There can be few wildlife photographers in the northern hemisphere without at least one decent puffin picture. The bar is probably higher with puffins than with any other bird. It is then even more important to find just the right place – lighting, background and viewpoint all play a part in just the right place – and our recent Puffin Bootcamp took us to the far north to just the right place: Fair Isle.
Posted in In the field, Photo-tours
Tagged Atlantic puffin, auk, avian, bird, coastal, Fair Isle, fratercula arctica, marine, north, photo-tour, Puffin Bootcamp, Scotland, sea, Shetland, water, wildlife
I’ve got to be honest; I’d almost prefer to watch chess than talk about tripod heads. It was then, with lukewarm enthusiasm (read ‘none’) that I greeted colleague Andy Rouse’s call about a new model on the market. As he eulogised about the unique merits of UniqBall with its unique 2-ball mechanism and its unique levelling ability, I could feel my eyelids getting heavy. At the end of the call however, I’d established that the head was indeed unique and that a demo was hightailing it in my direction.
This blog is about pine martens. Well actually, that’s not true: it’s about prejudice and ignorance. Strong words perhaps, but fair I feel. It started with a recent post on Facebook. Continue reading
I think the time has come. I feel a bit of honesty is due. They say that the first shoots of recovery from a self-inflicted malaise, is an admission of that malaise. For the last 20 years or so I’ve been kidding myself that I’m a photographer. And now, I realise that I’ve been living a lie; it’s time to own up. For as long as I can remember I’ve been feigning interest in all manner of photographic dialogue but in truth, I care not a hoot.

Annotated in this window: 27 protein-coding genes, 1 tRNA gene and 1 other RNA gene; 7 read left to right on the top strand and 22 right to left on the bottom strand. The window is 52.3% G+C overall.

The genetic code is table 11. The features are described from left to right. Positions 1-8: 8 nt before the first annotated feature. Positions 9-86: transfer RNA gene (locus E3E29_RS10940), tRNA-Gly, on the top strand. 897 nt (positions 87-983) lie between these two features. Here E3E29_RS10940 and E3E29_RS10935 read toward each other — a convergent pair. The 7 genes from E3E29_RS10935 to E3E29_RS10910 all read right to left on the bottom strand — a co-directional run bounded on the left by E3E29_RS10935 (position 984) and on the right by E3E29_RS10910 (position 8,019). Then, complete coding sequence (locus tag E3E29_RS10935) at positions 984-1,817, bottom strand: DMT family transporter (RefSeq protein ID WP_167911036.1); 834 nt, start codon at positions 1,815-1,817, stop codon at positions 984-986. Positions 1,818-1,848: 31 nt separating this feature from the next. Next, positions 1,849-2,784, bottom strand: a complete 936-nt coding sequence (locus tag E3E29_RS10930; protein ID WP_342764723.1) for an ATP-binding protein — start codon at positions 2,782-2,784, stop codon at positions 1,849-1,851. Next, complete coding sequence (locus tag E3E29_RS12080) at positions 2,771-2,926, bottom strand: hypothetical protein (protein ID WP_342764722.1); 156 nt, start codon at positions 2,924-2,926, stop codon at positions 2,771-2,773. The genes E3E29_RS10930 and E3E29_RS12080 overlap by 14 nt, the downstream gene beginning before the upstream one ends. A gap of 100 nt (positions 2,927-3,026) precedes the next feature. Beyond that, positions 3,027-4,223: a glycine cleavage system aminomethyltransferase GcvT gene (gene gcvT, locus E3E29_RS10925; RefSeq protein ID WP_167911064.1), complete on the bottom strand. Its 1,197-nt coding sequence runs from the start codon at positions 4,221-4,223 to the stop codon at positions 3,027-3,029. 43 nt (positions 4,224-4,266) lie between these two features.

Do you know sometimes I feel like I’m on trial in my own house. All he needs is a gown and a wig and he’d not be out of place in Law and Order.
It all started a year ago to the day when I collected six very bedraggled hens from the British Hen Welfare Trust. Continue reading
I have to apologise: I might have brought you here using a misleading header for this post. I’m sorry. I do want to talk about Help for Heroes, but environmental and social heroes rather than the military type. For some, there is no more worthy an act than sacrificing your safety for your country. For me, it is just as important to celebrate the selflessness of those who give their time and expertise to make our communities – and therefore the world – better. Continue reading
Posted in 2020VISION, Conservation, Opinion, Uncategorized
Tagged 2020VISION, coastal communities, conservation, exhibition, fishing, Help for Heroes, Morecambe Bay, Morecambe Bay Partnership, tourism
We all have value systems: the internal rules that govern our daily lives and ethical beliefs. My values have been shaped over five decades and are influenced by myriad factors including my upbringing, my friends and colleagues, my exposure to different belief systems around the world and in recent years, by a better understanding of our relationship with Nature. Continue reading
Posted in Conservation, Opinion, Uncategorized
Tagged Caledonia, Caledonian pine forest, charity, conservation, forest, giving back, Highlands, native, Peter Cairns, photography, Scotland, Trees for Life
Rain and wind are regular companions on Scotland’s west coast and so it was no surprise when on our first day on Harris, the first port of call on our recent Island Trilogy tour, dawn arrived and brought with it the wet stuff. Continue reading
Posted in In the field, Photo-tours, Uncategorized
Tagged Eigg, Harris, Island Trilogy, landscape, Old Man of Storr, Outer Hebrides, Peter Cairns, photo-tours, photography, Scotland, Skye, weather, Western Isles
I suspect like me, many of you reading this subscribe to a wide range of conservation bodies. My susceptibility over the years to join pretty much anything and everything is witnessed by the extensive list of direct debits on my bank statements. Continue reading